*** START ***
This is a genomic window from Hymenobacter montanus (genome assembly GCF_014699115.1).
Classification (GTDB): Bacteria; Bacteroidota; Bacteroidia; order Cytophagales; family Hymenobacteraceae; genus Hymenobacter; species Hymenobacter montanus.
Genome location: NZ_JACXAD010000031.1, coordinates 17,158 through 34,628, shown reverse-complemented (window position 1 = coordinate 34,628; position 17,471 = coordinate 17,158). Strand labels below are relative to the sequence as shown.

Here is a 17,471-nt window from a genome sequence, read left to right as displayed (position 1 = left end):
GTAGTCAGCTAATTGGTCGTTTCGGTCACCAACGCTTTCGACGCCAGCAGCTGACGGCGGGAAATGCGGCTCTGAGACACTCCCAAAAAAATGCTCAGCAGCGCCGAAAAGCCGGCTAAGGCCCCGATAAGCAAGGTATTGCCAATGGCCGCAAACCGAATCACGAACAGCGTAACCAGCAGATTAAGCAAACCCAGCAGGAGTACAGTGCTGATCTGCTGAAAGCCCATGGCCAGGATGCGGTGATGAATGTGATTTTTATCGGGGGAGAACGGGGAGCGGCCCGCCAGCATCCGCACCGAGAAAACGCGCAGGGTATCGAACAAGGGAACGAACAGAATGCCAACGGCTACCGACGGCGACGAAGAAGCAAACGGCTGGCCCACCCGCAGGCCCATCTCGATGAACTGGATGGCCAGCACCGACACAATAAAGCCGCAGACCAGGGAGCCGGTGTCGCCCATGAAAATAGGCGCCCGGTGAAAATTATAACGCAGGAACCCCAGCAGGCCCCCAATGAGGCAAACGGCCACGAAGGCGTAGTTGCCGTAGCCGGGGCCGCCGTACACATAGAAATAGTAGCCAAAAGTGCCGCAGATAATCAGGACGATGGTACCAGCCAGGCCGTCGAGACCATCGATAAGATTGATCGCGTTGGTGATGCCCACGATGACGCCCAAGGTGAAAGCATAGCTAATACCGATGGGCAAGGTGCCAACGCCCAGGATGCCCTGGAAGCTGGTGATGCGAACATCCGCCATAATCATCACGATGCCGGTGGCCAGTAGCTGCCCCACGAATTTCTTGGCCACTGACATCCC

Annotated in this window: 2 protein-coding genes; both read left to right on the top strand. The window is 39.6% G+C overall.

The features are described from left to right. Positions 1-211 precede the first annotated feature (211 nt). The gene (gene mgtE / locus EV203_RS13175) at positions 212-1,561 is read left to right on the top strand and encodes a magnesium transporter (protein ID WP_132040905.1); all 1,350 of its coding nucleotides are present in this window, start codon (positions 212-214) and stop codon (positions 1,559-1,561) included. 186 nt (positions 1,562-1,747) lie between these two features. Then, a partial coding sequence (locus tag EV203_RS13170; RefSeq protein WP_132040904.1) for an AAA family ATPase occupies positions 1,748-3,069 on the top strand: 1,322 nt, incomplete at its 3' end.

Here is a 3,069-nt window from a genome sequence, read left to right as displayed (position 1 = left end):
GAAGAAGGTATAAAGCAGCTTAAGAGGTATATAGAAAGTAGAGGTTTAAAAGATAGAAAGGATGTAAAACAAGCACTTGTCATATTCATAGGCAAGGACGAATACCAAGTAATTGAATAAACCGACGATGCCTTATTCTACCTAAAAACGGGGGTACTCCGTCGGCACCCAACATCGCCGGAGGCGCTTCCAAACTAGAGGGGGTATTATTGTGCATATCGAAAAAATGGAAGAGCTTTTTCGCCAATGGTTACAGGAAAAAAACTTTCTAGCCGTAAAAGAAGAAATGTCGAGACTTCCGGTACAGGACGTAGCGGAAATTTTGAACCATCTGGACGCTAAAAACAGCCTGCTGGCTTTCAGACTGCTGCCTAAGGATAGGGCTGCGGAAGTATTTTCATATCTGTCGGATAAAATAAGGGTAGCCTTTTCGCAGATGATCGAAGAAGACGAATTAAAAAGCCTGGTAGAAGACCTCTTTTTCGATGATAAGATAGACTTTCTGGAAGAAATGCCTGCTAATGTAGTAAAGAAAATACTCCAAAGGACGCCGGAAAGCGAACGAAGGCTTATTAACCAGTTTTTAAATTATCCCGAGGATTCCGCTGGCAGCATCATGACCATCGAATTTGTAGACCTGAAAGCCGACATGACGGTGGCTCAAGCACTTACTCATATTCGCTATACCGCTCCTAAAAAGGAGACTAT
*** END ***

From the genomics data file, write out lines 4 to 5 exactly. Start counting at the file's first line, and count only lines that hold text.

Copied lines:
Here is a 17,471-nt window from a genome sequence, read left to right as displayed (position 1 = left end):
GTAGTCAGCTAATTGGTCGTTTCGGTCACCAACGCTTTCGACGCCAGCAGCTGACGGCGGGAAATGCGGCTCTGAGACACTCCCAAAAAAATGCTCAGCAGCGCCGAAAAGCCGGCTAAGGCCCCGATAAGCAAGGTATTGCCAATGGCCGCAAACCGAATCACGAACAGCGTAACCAGCAGATTAAGCAAACCCAGCAGGAGTACAGTGCTGATCTGCTGAAAGCCCATGGCCAGGATGCGGTGATGAATGTGATTTTTATCGGGGGAGAACGGGGAGCGGCCCGCCAGCATCCGCACCGAGAAAACGCGCAGGGTATCGAACAAGGGAACGAACAGAATGCCAACGGCTACCGACGGCGACGAAGAAGCAAACGGCTGGCCCACCCGCAGGCCCATCTCGATGAACTGGATGGCCAGCACCGACACAATAAAGCCGCAGACCAGGGAGCCGGTGTCGCCCATGAAAATAGGCGCCCGGTGAAAATTATAACGCAGGAACCCCAGCAGGCCCCCAATGAGGCAAACGGCCACGAAGGCGTAGTTGCCGTAGCCGGGGCCGCCGTACACATAGAAATAGTAGCCAAAAGTGCCGCAGATAATCAGGACGATGGTACCAGCCAGGCCGTCGAGACCATCGATAAGATTGATCGCGTTGGTGATGCCCACGATGACGCCCAAGGTGAAAGCATAGCTAATACCGATGGGCAAGGTGCCAACGCCCAGGATGCCCTGGAAGCTGGTGATGCGAACATCCGCCATAATCATCACGATGCCGGTGGCCAGTAGCTGCCCCACGAATTTCTTGGCCACTGACATCCC